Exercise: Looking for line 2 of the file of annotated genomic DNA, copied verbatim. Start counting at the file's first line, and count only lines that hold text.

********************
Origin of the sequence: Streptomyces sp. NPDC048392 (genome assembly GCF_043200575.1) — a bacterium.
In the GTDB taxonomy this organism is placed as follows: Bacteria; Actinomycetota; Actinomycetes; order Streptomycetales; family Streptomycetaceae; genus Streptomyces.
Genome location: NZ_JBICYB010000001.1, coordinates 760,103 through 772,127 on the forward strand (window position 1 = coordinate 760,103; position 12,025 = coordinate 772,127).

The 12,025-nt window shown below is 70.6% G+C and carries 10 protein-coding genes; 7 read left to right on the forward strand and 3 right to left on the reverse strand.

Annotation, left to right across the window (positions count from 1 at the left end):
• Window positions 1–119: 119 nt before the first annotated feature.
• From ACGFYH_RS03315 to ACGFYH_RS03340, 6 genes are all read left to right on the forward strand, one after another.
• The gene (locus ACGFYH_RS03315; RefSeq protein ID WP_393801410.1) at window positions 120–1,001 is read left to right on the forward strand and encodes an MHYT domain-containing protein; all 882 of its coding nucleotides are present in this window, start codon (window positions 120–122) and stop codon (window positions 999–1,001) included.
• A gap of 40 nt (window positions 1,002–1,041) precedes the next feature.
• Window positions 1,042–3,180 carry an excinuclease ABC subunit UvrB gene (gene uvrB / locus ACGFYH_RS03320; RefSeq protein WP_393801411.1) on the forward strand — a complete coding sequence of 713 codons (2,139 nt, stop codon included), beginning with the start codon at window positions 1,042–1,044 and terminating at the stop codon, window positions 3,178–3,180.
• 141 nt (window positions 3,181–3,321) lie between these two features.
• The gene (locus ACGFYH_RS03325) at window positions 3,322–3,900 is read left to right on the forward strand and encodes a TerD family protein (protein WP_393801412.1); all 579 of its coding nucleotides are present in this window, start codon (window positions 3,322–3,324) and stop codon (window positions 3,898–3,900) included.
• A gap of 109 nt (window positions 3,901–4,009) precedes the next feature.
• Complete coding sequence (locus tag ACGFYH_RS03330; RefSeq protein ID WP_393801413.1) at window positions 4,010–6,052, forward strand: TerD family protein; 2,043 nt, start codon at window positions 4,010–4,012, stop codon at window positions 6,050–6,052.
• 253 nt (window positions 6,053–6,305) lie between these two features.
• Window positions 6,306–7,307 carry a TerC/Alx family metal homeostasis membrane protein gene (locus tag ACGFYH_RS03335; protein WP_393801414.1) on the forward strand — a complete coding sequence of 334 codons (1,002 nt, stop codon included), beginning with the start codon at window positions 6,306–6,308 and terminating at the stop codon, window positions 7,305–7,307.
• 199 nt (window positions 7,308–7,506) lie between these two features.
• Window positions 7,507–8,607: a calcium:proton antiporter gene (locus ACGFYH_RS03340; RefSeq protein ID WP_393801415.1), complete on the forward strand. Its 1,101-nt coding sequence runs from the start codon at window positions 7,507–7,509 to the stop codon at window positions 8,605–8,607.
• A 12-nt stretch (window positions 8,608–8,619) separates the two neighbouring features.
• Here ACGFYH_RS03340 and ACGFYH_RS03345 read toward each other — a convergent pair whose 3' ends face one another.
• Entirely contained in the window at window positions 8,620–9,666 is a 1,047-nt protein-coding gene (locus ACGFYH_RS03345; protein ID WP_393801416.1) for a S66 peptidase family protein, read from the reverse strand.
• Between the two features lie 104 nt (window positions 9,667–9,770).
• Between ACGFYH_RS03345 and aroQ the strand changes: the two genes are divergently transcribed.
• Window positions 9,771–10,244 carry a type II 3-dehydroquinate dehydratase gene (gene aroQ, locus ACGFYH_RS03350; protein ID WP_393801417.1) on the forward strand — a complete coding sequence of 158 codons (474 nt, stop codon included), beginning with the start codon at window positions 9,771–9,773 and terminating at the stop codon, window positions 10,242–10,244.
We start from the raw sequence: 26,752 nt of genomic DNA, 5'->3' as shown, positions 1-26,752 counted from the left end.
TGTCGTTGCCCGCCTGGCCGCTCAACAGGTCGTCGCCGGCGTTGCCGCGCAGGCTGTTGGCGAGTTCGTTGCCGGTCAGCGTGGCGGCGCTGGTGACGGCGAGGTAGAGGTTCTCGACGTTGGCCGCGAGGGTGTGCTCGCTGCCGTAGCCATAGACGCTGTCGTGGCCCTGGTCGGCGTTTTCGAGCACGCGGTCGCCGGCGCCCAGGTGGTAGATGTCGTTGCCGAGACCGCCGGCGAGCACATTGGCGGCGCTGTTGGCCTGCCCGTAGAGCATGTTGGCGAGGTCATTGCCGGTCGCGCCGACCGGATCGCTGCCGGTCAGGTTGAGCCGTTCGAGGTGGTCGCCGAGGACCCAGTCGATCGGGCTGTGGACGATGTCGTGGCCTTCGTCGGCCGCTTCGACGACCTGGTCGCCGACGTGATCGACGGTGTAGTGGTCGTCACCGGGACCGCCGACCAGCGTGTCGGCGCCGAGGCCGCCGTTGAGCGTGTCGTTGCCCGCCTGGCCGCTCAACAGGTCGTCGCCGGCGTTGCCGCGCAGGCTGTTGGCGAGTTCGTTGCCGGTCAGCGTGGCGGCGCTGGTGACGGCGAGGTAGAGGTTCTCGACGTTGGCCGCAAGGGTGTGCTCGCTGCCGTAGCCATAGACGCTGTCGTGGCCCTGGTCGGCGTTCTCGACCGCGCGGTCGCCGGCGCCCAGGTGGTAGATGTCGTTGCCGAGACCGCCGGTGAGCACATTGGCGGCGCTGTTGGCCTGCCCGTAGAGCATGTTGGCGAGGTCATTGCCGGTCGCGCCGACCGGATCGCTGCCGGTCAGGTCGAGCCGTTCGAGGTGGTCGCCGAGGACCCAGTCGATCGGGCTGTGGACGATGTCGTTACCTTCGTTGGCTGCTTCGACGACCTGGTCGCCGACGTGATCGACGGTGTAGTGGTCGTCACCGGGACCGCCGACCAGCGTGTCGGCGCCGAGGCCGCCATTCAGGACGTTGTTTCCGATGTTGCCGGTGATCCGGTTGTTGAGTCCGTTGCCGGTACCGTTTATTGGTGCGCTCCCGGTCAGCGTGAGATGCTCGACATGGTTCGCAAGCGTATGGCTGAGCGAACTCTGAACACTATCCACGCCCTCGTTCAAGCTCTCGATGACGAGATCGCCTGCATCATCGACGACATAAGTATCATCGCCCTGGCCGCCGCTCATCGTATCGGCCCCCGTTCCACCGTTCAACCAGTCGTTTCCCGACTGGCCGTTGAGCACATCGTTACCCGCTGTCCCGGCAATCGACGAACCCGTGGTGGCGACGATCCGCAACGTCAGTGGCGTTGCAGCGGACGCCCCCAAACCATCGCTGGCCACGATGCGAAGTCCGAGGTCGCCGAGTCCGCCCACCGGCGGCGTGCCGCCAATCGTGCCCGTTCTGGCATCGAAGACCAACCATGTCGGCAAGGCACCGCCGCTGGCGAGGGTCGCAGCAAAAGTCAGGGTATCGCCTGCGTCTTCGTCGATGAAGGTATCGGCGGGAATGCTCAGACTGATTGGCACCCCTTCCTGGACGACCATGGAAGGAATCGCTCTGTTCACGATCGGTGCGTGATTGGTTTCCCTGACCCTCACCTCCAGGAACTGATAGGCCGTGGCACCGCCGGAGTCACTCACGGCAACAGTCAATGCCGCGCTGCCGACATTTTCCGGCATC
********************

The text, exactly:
In the GTDB taxonomy this organism is placed as follows: Bacteria; Actinomycetota; Actinomycetes; order Streptomycetales; family Streptomycetaceae; genus Streptomyces.